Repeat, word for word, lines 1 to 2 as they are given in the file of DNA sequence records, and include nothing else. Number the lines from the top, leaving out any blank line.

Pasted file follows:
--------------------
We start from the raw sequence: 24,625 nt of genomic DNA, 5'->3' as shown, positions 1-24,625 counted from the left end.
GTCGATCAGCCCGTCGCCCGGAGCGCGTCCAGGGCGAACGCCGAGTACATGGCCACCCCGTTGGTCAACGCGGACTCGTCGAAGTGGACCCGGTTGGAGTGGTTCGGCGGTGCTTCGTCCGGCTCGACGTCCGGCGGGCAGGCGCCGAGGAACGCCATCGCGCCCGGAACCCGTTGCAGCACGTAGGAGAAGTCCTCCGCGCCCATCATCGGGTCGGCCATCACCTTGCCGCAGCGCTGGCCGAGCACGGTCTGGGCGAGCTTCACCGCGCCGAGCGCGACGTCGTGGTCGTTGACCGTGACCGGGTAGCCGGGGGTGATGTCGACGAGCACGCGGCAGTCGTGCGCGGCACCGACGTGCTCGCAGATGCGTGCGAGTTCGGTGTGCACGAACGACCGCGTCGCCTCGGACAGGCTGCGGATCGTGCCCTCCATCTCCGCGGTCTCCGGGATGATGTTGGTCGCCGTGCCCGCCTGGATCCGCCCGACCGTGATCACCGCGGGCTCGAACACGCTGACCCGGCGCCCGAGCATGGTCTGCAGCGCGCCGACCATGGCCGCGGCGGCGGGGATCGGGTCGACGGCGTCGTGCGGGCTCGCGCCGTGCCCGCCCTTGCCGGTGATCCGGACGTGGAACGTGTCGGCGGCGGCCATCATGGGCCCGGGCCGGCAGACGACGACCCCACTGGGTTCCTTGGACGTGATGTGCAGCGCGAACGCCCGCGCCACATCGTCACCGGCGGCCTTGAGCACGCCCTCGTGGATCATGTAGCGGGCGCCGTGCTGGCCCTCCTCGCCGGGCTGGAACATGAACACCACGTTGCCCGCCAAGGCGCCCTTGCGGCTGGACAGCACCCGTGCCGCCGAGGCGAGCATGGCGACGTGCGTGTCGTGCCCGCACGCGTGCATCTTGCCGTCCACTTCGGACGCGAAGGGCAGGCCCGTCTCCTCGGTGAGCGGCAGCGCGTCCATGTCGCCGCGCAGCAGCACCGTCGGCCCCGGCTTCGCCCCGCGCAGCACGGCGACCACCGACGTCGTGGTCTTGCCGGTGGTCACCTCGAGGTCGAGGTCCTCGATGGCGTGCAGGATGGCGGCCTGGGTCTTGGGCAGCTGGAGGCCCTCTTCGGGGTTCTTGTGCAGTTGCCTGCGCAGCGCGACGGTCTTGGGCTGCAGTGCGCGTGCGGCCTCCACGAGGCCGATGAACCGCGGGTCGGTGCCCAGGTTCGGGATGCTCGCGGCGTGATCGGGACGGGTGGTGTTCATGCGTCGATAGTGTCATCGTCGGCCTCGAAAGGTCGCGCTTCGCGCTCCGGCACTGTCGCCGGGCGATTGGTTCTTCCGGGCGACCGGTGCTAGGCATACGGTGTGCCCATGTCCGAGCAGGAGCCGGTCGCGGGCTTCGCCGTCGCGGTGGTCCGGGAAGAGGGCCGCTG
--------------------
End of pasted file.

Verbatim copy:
We start from the raw sequence: 24,625 nt of genomic DNA, 5'->3' as shown, positions 1-24,625 counted from the left end.
GTCGATCAGCCCGTCGCCCGGAGCGCGTCCAGGGCGAACGCCGAGTACATGGCCACCCCGTTGGTCAACGCGGACTCGTCGAAGTGGACCCGGTTGGAGTGGTTCGGCGGTGCTTCGTCCGGCTCGACGTCCGGCGGGCAGGCGCCGAGGAACGCCATCGCGCCCGGAACCCGTTGCAGCACGTAGGAGAAGTCCTCCGCGCCCATCATCGGGTCGGCCATCACCTTGCCGCAGCGCTGGCCGAGCACGGTCTGGGCGAGCTTCACCGCGCCGAGCGCGACGTCGTGGTCGTTGACCGTGACCGGGTAGCCGGGGGTGATGTCGACGAGCACGCGGCAGTCGTGCGCGGCACCGACGTGCTCGCAGATGCGTGCGAGTTCGGTGTGCACGAACGACCGCGTCGCCTCGGACAGGCTGCGGATCGTGCCCTCCATCTCCGCGGTCTCCGGGATGATGTTGGTCGCCGTGCCCGCCTGGATCCGCCCGACCGTGATCACCGCGGGCTCGAACACGCTGACCCGGCGCCCGAGCATGGTCTGCAGCGCGCCGACCATGGCCGCGGCGGCGGGGATCGGGTCGACGGCGTCGTGCGGGCTCGCGCCGTGCCCGCCCTTGCCGGTGATCCGGACGTGGAACGTGTCGGCGGCGGCCATCATGGGCCCGGGCCGGCAGACGACGACCCCACTGGGTTCCTTGGACGTGATGTGCAGCGCGAACGCCCGCGCCACATCGTCACCGGCGGCCTTGAGCACGCCCTCGTGGATCATGTAGCGGGCGCCGTGCTGGCCCTCCTCGCCGGGCTGGAACATGAACACCACGTTGCCCGCCAAGGCGCCCTTGCGGCTGGACAGCACCCGTGCCGCCGAGGCGAGCATGGCGACGTGCGTGTCGTGCCCGCACGCGTGCATCTTGCCGTCCACTTCGGACGCGAAGGGCAGGCCCGTCTCCTCGGTGAGCGGCAGCGCGTCCATGTCGCCGCGCAGCAGCACCGTCGGCCCCGGCTTCGCCCCGCGCAGCACGGCGACCACCGACGTCGTGGTCTTGCCGGTGGTCACCTCGAGGTCGAGGTCCTCGATGGCGTGCAGGATGGCGGCCTGGGTCTTGGGCAGCTGGAGGCCCTCTTCGGGGTTCTTGTGCAGTTGCCTGCGCAGCGCGACGGTCTTGGGCTGCAGTGCGCGTGCGGCCTCCACGAGGCCGATGAACCGCGGGTCGGTGCCCAGGTTCGGGATGCTCGCGGCGTGATCGGGACGGGTGGTGTTCATGCGTCGATAGTGTCATCGTCGGCCTCGAAAGGTCGCGCTTCGCGCTCCGGCACTGTCGCCGGGCGATTGGTTCTTCCGGGCGACCGGTGCTAGGCATACGGTGTGCCCATGTCCGAGCAGGAGCCGGTCGCGGGCTTCGCCGTCGCGGTGGTCCGGGAAGAGGGCCGCTG